“I support and love the greatest president there ever was, President Donald Trump,” said John Russell, 51, who drove two hours from Aurora, Ill., and spent the night in downtown Davenport, sleeping in his 2021 Nissan Altima. Russell camped out in freezing temperatures to see the former president.
This was his fifth time seeing the former president in person.
The visit comes on the heels of a Davenport stop last week by Florida Gov. Ron DeSantis, who drew hundreds to Rhythm City Casino during his first trip to Iowa as a potential presidential candidate.
Early polling shows Trump and DeSantis as early favorites for the GOP nomination. A Real Clear Politics rolling average of presidential primary polls shows Trump maintains a strong plurality — 43 percent — of the vote, but not a majority. DeSantis, an early favorite for the 2024 Republican presidential nomination, garners 28 percent — the only potential candidate polling with double digit support behind Trump.
Monday's visit comes just as a Des Moines Register/Mediacom Iowa Poll released Friday shows Trump and DeSantis on even footing in favorability ratings among Iowa Republicans. About 42 percent of Iowa Republicans view DeSantis as very favorable and about 44 percent of Iowa Republicans view Trump on the same measure.
Heather Shappard of Geneseo, Ill., brought her 11- and 13-year-old daughters with her. The trio, sporting “Make America Great” stocking hats, relaxed in lawn chairs on the sidewalk in front of the Adler at 11 a.m., four hours before doors opened.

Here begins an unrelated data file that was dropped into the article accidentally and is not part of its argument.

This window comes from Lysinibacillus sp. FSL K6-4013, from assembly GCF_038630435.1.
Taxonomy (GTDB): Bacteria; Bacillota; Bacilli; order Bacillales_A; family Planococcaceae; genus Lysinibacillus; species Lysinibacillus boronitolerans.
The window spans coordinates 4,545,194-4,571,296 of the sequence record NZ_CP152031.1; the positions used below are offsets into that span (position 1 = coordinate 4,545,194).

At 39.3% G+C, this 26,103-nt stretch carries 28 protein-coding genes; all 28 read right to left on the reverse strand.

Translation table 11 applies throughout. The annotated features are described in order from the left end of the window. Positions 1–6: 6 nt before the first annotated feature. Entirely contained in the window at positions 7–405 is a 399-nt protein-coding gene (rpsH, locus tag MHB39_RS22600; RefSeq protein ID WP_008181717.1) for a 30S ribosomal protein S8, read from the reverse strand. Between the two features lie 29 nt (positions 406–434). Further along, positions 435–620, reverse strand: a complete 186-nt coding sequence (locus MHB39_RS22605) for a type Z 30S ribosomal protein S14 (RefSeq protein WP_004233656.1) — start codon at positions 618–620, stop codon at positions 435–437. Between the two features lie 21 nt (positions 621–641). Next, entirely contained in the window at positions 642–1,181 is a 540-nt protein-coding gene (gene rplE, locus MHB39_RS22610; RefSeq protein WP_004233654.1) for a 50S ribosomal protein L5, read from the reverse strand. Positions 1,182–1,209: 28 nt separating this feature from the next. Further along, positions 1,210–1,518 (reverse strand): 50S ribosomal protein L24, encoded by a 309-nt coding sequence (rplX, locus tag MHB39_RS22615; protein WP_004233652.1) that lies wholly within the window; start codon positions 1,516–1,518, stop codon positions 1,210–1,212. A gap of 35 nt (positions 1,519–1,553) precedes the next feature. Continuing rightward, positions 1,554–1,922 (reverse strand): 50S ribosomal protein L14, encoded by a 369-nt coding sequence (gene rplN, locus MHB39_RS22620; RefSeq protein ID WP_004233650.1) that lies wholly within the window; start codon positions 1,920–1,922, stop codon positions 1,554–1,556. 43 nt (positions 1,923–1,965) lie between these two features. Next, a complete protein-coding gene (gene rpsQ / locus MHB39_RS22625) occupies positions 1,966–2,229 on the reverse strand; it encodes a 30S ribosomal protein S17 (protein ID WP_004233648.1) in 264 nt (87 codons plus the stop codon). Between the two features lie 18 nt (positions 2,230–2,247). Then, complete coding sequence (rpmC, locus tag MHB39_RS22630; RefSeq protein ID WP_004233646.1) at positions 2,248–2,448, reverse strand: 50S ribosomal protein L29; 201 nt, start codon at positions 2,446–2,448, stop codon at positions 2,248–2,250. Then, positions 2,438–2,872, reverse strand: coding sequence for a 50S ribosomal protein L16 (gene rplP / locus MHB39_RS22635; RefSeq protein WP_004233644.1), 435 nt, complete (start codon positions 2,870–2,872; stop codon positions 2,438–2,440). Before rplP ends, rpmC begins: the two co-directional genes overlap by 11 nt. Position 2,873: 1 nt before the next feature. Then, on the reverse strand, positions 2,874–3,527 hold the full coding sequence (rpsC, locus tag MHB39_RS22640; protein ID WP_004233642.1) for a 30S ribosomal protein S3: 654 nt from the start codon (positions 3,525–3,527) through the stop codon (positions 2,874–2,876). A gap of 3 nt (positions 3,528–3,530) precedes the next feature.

Shappard has seen Trump in person several times, including at a rally in Des Moines in October 2020 outside the Des Moines International Airport.
“I wanted my girls to have that experience,” Shappard said. “I want them to see how the country’s supposed to be ran. They’ve seen for the last couple of years Biden completely screwing it up. They lived through the prior four years of Trump, and they’re smart enough to realize the difference.”
Shappard said she was eager to hear Trump’s thoughts on education reform in America.
A former substitute teacher, Shappard said public education in the country “is doing poorly.”
Shappard said she firmly supports Trump’s White House bid, adding “I think he should have been in (the White House) right now.”
Of DeSantis, Shappard said “he is intelligent and he speaks well and there is some action behind what he does,” but she does not feel he is best suited for the presidency.
“He should stay the governor of Florida,” she said.
The Trump campaign announced a slate of endorsements from Eastern Iowa lawmakers ahead of the event, including state Rep. Bobby Kaufmann, R-Wilton, R-Wilton, a senior adviser to the campaign, as well as from Republican former Iowa congressman Rod Blum of Dubuque and former acting U.S. Attorney General Matt Whitaker, who was appointed by Trump.